It is beyond the scope of this blog post to evaluate whether bus acquisition and deployment served Keynesian ends, but the move was politically astute and was fairly well received. The JnNURM labeled buses on Indian (and Bangalorean) roads today are the most visible output of the mission. The move to deploy high quality buses with low floors, pneumatic doors, good suspension and comfort was also a welcome one. By providing a means of public transport that is on par with cars on comfort and safety, these Volvos and Tata Marcopolos were likely able to get more cars off the road than regular buses. In cities like Bangalore, these high-end buses have appropriately priced tickets, are profitable and are even able to subsidise other bus fares.

In the mean time, many bus manufacturers have come out with hybrid buses, including Tata Motors with a CNG-hybrid. Tempting as they may appear, policymakers in the urban development ministry have to seriously consider whether these are necessary – or an exercise in vanity. As the Telegraph article points out, the ministry correctly ruled out the provision of extra assistance for hybrid buses. However, even giving an identical percentage of assistance is too much – as it can buy two regular buses in its stead.

Good public transport has several outcomes that benefit cities: less air pollution; reduction in congestion and in travel time; and also an opportunity for social mixing. This blog strongly believes in the single-minded pursuit of better public transport in Indian cities – but alas, hybrid buses are an expensive and unnecessary detour from that road.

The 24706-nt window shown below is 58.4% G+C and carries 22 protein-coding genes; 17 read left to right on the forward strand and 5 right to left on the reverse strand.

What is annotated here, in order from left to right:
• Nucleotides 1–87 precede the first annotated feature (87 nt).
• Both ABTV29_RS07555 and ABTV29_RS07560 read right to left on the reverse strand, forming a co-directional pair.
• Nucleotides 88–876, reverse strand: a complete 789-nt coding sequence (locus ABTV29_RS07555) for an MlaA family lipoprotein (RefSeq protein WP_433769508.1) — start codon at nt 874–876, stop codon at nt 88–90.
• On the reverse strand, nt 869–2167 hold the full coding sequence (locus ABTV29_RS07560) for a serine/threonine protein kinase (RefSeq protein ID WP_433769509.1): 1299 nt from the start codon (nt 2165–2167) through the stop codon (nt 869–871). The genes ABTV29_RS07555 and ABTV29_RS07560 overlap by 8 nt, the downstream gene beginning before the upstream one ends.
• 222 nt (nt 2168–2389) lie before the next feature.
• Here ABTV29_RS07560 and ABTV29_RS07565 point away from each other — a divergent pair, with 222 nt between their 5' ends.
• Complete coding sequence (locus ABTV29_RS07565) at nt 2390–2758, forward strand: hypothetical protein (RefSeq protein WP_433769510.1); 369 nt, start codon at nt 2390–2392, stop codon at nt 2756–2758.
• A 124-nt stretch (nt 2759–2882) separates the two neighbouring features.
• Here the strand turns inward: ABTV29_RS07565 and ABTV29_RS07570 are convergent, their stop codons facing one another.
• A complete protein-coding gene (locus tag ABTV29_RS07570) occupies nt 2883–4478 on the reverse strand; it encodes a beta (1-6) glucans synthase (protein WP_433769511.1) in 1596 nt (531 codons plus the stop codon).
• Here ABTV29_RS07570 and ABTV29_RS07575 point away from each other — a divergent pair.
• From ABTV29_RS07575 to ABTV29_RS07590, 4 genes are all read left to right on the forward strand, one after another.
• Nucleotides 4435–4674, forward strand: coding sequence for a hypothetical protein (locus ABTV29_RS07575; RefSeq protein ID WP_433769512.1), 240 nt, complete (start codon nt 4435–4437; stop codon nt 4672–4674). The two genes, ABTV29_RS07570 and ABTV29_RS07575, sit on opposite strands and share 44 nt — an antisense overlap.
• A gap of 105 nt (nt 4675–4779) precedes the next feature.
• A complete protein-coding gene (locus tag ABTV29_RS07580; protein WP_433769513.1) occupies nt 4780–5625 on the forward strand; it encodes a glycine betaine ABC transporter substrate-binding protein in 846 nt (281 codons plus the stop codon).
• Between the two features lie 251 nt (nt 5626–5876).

Note. 40 buses per lakh population appears to be a subjective norm fixed by the JnNURM. One World Bank initiative recommends between 50 and 120 buses per lakh population. That said, these are but useful guidelines to follow. What matters most are outcomes – and among them, the public share of total city transport, a control of travel time with urban growth and an overal reduction in urban air pollution.

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Urban water supply without groundwater?

Earlier in January, Rohini Nilekani (Chairperson, Arghyam) was invited by the Finance Minister to a pre-budget consultation along with other social sector representatives. From Arghyam, we made a recommendation to the minister to Launch a Research Initiative to Mainstream Groundwater into Urban Water Supply:

Universal provision of clean water to all of India’s cities and towns is not feasible without adequate policy attention directed towards the sources of water. Groundwater has been and will remain an essential source of urban water supply, especially in smaller cities and towns. Surface water is an increasingly scarce and expensive resource and cannot be solely relied upon to service urban India and can exacerbate rural problems if promoted unchecked.

In the long run, it is paramount that groundwater be mainstreamed into urban water supply planning and policies. Today, however, there is insufficient knowledge to effectively tackle the twin problems of overexploitation and contamination that plague urban groundwater. There is insufficient data and research to formulate sound policies
that can incorporate groundwater sustainably and safely into drinking water supplies in cities.

It is proposed that in the Union Budget of 2013-14, the Government of India launch an Urban Groundwater Research Initiative with an allocation of Rs. 50 crores spent over three years, with a mandate of knowledge creation in the sector. Existing groundwater usage, its potential in augmenting other sources, the role of urban water bodies in groundwater recharge, and the nexus between sanitation and groundwater all need to be understood much better than they are today. A commitment to high quality research through partnerships with premier research institutions and competitive grants are necessary for robust policy formulation on urban groundwater. This will be a small investment that adds to the water security of India’s towns and cities.

You can read the full pre-budget note here [PDF]. You can also read about the same on India Water Portal and see Rohini Nilekani talk about it on Mint.